Groups campaigning to take Britain out of the European Union have secured £8.2 million (€10.3m) in recent weeks from leading businessmen in the financial services industries.
Campaigns from both sides of the debate have appealed to big business to help them fight a referendum on 23 June, a decision that will not only determine Britain’s future in trade and world affairs but also shape the 28-member bloc.
According to the Electoral Commission, the groups campaigning for a British exit, or Brexit, raised £8.2 million (€10.3m) in the 12 weeks from 1 February, helped by large donations from Peter Hargreaves, a founder of investment firm Hargreaves Lansdown, and millionaire insurance tycoon Arron Banks.
Leave.EU, which is not the official group leading the Leave campaign, also received a £6 million (€7.58m) loan from Banks.
The groups campaigning to keep Britain in the EU raised £7.5 million (€9.48m), boosted by donations from David Sainsbury, the former chairman of the supermarket Sainsbury’s who has given money to the main opposition Labour Party.
“Today it’s clear the Leave campaigns have deep pockets,” Will Straw, executive director of Britain Stronger In Europe, said in a statement yesterday (11 May).
The Remain campaign has also received donations from Banks including Goldman Sachs and J.P. Morgan to help them spend on such items as billboard posters and leaflets.
Prime Minister David Cameron, who is campaigning for Britain to stay in the bloc, has called on the country’s biggest firms to back his argument that a vote to leave could strain links with Britain’s biggest trading partner and damage the economy.
However any British firms making a donation to a political organisation must have shareholder approval, an exercise that can deter companies as it requires forward planning.
British firms also tend to steer clear of commenting on politics. A letter published earlier this year from the bosses of more than a third of the country’s biggest firms backing EU membership was as notable for those firms that did not sign up as those that did.
“There are a lot of wealthy individuals who back Brexit,” said Charles Grant, director of the Centre for European Reform think tank.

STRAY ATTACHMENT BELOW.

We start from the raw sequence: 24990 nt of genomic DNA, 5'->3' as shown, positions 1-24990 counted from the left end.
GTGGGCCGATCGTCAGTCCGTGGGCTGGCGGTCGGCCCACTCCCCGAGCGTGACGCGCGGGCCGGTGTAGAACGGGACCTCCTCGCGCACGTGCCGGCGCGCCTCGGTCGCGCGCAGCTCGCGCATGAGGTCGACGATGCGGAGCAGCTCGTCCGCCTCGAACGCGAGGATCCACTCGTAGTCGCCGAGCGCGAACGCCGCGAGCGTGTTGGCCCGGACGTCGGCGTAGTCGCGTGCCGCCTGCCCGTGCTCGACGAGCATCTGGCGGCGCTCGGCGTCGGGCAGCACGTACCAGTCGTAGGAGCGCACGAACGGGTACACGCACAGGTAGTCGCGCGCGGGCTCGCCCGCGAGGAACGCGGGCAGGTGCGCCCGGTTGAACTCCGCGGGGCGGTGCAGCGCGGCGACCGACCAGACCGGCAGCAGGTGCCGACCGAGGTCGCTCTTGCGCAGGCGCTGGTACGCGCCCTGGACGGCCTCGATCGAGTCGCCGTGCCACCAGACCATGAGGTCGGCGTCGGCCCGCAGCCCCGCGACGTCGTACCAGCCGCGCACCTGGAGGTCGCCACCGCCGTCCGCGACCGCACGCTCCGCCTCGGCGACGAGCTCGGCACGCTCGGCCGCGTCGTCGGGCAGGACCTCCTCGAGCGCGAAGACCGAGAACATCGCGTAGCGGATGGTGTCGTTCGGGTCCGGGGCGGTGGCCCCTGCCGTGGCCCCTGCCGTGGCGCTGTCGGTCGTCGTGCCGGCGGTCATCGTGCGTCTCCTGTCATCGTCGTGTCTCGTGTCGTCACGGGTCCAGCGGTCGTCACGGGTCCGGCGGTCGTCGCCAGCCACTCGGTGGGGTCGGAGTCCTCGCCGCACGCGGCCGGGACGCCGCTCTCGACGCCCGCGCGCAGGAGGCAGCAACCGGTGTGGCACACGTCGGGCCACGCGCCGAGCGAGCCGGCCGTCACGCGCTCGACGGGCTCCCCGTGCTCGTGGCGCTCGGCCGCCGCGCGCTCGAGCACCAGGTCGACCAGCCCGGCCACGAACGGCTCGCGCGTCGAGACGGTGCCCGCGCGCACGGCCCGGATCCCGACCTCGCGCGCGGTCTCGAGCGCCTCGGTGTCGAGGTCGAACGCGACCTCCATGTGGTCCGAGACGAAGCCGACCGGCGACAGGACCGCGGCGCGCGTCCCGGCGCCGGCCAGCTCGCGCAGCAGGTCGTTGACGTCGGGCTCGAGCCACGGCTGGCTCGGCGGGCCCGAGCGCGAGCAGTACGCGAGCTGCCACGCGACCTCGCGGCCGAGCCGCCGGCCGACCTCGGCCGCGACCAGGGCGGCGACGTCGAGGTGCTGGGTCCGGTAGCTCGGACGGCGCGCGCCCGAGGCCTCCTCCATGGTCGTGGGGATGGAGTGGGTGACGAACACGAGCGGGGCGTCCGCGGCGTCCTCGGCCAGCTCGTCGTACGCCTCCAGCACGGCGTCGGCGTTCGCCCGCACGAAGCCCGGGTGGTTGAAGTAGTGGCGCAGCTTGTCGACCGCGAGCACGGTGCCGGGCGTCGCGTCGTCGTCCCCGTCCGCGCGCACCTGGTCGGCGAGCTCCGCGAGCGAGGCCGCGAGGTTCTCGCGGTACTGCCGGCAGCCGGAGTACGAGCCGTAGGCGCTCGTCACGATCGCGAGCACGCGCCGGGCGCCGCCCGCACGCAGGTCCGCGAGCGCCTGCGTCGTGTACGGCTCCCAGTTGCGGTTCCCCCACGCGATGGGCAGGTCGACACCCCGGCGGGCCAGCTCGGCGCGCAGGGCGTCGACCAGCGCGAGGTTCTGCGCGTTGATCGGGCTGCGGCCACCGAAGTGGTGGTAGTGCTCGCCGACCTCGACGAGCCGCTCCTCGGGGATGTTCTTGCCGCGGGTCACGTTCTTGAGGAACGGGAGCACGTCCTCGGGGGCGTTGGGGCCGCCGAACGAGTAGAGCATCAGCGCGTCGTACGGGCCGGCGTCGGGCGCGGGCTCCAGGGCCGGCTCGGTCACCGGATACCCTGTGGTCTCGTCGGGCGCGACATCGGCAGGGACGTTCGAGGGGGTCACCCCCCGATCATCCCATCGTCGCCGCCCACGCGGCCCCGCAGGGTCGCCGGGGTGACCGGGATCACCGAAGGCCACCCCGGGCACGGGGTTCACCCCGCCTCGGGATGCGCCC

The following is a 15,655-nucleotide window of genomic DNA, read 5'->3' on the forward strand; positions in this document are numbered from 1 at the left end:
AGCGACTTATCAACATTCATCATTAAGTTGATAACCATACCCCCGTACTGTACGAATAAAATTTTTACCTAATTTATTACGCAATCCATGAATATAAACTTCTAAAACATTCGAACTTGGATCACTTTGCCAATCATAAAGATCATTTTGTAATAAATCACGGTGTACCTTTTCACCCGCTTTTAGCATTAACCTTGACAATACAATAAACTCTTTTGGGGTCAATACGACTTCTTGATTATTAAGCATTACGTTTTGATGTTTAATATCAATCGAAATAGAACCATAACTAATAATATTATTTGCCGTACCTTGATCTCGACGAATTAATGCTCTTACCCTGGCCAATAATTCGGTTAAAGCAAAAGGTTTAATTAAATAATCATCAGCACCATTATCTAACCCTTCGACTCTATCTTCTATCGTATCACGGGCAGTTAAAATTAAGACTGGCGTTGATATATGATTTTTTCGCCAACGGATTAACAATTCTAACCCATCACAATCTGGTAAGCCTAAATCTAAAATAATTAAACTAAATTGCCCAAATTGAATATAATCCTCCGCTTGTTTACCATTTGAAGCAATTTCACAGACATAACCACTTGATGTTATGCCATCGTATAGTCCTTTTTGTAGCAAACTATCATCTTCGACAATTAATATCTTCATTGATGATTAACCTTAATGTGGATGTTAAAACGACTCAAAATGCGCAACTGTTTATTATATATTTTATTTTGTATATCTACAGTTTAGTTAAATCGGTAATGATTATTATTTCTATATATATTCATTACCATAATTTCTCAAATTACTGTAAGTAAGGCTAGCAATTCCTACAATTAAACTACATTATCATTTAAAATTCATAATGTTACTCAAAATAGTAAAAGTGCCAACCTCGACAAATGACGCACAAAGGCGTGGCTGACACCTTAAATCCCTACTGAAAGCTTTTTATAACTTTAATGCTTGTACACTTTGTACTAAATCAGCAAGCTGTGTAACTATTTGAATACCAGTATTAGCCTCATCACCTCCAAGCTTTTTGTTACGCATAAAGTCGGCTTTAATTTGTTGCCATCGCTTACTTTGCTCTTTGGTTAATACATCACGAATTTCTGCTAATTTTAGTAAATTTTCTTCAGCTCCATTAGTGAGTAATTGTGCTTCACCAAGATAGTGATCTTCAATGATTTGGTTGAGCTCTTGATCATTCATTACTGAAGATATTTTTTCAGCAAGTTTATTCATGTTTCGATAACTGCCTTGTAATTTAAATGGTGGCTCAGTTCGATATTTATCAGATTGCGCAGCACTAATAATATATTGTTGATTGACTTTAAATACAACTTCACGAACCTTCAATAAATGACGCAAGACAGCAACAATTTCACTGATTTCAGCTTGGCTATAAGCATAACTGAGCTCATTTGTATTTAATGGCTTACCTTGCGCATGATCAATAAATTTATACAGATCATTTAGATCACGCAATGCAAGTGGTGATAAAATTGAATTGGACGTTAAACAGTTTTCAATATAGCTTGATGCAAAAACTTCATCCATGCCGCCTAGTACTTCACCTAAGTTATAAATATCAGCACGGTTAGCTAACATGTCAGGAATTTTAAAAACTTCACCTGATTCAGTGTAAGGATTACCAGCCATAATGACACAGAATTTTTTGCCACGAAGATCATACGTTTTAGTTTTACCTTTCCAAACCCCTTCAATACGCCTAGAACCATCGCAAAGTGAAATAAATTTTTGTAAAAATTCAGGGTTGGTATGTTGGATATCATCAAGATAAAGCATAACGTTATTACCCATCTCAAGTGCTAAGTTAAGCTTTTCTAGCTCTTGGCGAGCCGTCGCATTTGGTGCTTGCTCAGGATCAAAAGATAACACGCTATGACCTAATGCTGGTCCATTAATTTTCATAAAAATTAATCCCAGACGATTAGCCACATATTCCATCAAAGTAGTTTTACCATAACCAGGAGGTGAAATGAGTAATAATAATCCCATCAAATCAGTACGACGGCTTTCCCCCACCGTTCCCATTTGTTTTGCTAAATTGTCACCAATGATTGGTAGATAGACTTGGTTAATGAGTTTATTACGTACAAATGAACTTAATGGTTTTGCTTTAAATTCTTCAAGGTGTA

“On the Remain side, there are a few, but it tends to be big companies who back remaining in the EU, and big companies find it difficult to donate to political campaigns.”
Hargreaves, a billionaire entrepreneur who sent a letter to around 15 million homes earlier this year to urge people to leave a “wasteful” EU, and banks were the biggest donors to the Leave campaigns during the 1 February to 21 April period.
Hargreaves donated £3.2 million (€4m) to Leave.EU while Banks donated to Grassroots Out, another campaigning organisation. The official group leading the Leave campaign, called Vote Leave, raised £2.8 million (€3.54m).
Those in the official “In” campaign – Britain Stronger in Europe – were boosted by two donations worth more than £2 million (€2.53m) by its leading contributor Sainsbury.
Much of big business has said it supports staying in the EU, concerned that Brexit could break supply contracts, harm the employment of workers from overseas and see costs rise.
But several leaders in financial services and some smaller businesses have come out strongly in favour of leaving, complaining that EU regulations stifle growth.
Figures suggest that the financing is more balanced than it was when Britain last held a referendum on its EU membership in 1975, when businesses joined forces to lead the campaign to keep Britain in and outspent the rival out campaign.
During his campaign fro re-election in 2015, British Prime Minister David Cameron promised to renegotiate the UK's relations with the European Union and organise a referendum to decide whether or not Britain should remain in the 28-member bloc.
The British premier said he will campaign for Britain to remain in the EU after a two-day summit in Brussels where he obtained concessions from the 27 other EU leaders to give Britain “special status” in the EU.
But EU leaders had their red lines, and ruled out changing fundamental EU principles, such as the free movement of workers, and a ban on discriminating between workers from different EU states.
The decision on whether to stay or go could have far-reaching consequences for trade, investment and Great Britain's position on the international scene.
The campaign will be bitterly contested in a country with a long tradition of Euroscepticism and a hostile right-wing press, with opinion polls showing Britons are almost evenly divided.
- 23 June: Referendum
- July-December 2017: United Kingdom holds rotating EU Council Presidency